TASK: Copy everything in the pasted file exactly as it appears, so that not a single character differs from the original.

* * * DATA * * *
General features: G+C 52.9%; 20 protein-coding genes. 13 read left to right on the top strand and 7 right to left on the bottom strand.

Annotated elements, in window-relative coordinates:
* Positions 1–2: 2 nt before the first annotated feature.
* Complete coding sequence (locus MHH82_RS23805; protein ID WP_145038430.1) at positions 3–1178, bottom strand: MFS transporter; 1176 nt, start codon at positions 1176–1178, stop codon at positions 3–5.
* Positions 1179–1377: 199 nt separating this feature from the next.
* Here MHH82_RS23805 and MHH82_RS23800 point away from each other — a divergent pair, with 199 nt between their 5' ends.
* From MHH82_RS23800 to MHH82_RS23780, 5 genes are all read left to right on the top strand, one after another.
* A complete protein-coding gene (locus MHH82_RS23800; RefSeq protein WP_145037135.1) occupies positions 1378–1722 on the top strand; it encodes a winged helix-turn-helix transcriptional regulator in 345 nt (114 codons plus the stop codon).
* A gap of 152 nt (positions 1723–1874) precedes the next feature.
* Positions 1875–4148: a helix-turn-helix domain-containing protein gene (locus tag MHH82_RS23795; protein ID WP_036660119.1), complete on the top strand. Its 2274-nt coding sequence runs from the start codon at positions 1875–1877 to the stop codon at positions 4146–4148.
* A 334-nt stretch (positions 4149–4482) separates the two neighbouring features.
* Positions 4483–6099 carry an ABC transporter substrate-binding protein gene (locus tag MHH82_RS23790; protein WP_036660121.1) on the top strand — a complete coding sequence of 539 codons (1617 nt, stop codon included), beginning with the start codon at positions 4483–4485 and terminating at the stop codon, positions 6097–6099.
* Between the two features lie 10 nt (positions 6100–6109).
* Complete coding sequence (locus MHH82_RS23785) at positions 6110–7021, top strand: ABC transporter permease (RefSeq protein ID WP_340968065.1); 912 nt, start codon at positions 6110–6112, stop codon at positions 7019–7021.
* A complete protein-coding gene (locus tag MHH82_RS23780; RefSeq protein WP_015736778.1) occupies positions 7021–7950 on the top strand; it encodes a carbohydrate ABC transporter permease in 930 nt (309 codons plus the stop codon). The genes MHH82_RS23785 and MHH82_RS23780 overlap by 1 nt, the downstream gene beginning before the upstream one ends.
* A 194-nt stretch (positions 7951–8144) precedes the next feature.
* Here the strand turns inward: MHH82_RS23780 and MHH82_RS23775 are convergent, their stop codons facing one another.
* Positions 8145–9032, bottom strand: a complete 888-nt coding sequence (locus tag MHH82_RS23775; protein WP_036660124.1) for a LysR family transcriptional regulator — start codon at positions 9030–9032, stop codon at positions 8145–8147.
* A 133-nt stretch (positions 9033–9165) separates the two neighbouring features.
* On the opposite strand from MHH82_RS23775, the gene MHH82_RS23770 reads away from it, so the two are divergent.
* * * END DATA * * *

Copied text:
General features: G+C 52.9%; 20 protein-coding genes. 13 read left to right on the top strand and 7 right to left on the bottom strand.

Annotated elements, in window-relative coordinates:
* Positions 1–2: 2 nt before the first annotated feature.
* Complete coding sequence (locus MHH82_RS23805; protein ID WP_145038430.1) at positions 3–1178, bottom strand: MFS transporter; 1176 nt, start codon at positions 1176–1178, stop codon at positions 3–5.
* Positions 1179–1377: 199 nt separating this feature from the next.
* Here MHH82_RS23805 and MHH82_RS23800 point away from each other — a divergent pair, with 199 nt between their 5' ends.
* From MHH82_RS23800 to MHH82_RS23780, 5 genes are all read left to right on the top strand, one after another.
* A complete protein-coding gene (locus MHH82_RS23800; RefSeq protein WP_145037135.1) occupies positions 1378–1722 on the top strand; it encodes a winged helix-turn-helix transcriptional regulator in 345 nt (114 codons plus the stop codon).
* A gap of 152 nt (positions 1723–1874) precedes the next feature.
* Positions 1875–4148: a helix-turn-helix domain-containing protein gene (locus tag MHH82_RS23795; protein ID WP_036660119.1), complete on the top strand. Its 2274-nt coding sequence runs from the start codon at positions 1875–1877 to the stop codon at positions 4146–4148.
* A 334-nt stretch (positions 4149–4482) separates the two neighbouring features.
* Positions 4483–6099 carry an ABC transporter substrate-binding protein gene (locus tag MHH82_RS23790; protein WP_036660121.1) on the top strand — a complete coding sequence of 539 codons (1617 nt, stop codon included), beginning with the start codon at positions 4483–4485 and terminating at the stop codon, positions 6097–6099.
* Between the two features lie 10 nt (positions 6100–6109).
* Complete coding sequence (locus MHH82_RS23785) at positions 6110–7021, top strand: ABC transporter permease (RefSeq protein ID WP_340968065.1); 912 nt, start codon at positions 6110–6112, stop codon at positions 7019–7021.
* A complete protein-coding gene (locus tag MHH82_RS23780; RefSeq protein WP_015736778.1) occupies positions 7021–7950 on the top strand; it encodes a carbohydrate ABC transporter permease in 930 nt (309 codons plus the stop codon). The genes MHH82_RS23785 and MHH82_RS23780 overlap by 1 nt, the downstream gene beginning before the upstream one ends.
* A 194-nt stretch (positions 7951–8144) precedes the next feature.
* Here the strand turns inward: MHH82_RS23780 and MHH82_RS23775 are convergent, their stop codons facing one another.
* Positions 8145–9032, bottom strand: a complete 888-nt coding sequence (locus tag MHH82_RS23775; protein WP_036660124.1) for a LysR family transcriptional regulator — start codon at positions 9030–9032, stop codon at positions 8145–8147.
* A 133-nt stretch (positions 9033–9165) separates the two neighbouring features.
* On the opposite strand from MHH82_RS23775, the gene MHH82_RS23770 reads away from it, so the two are divergent.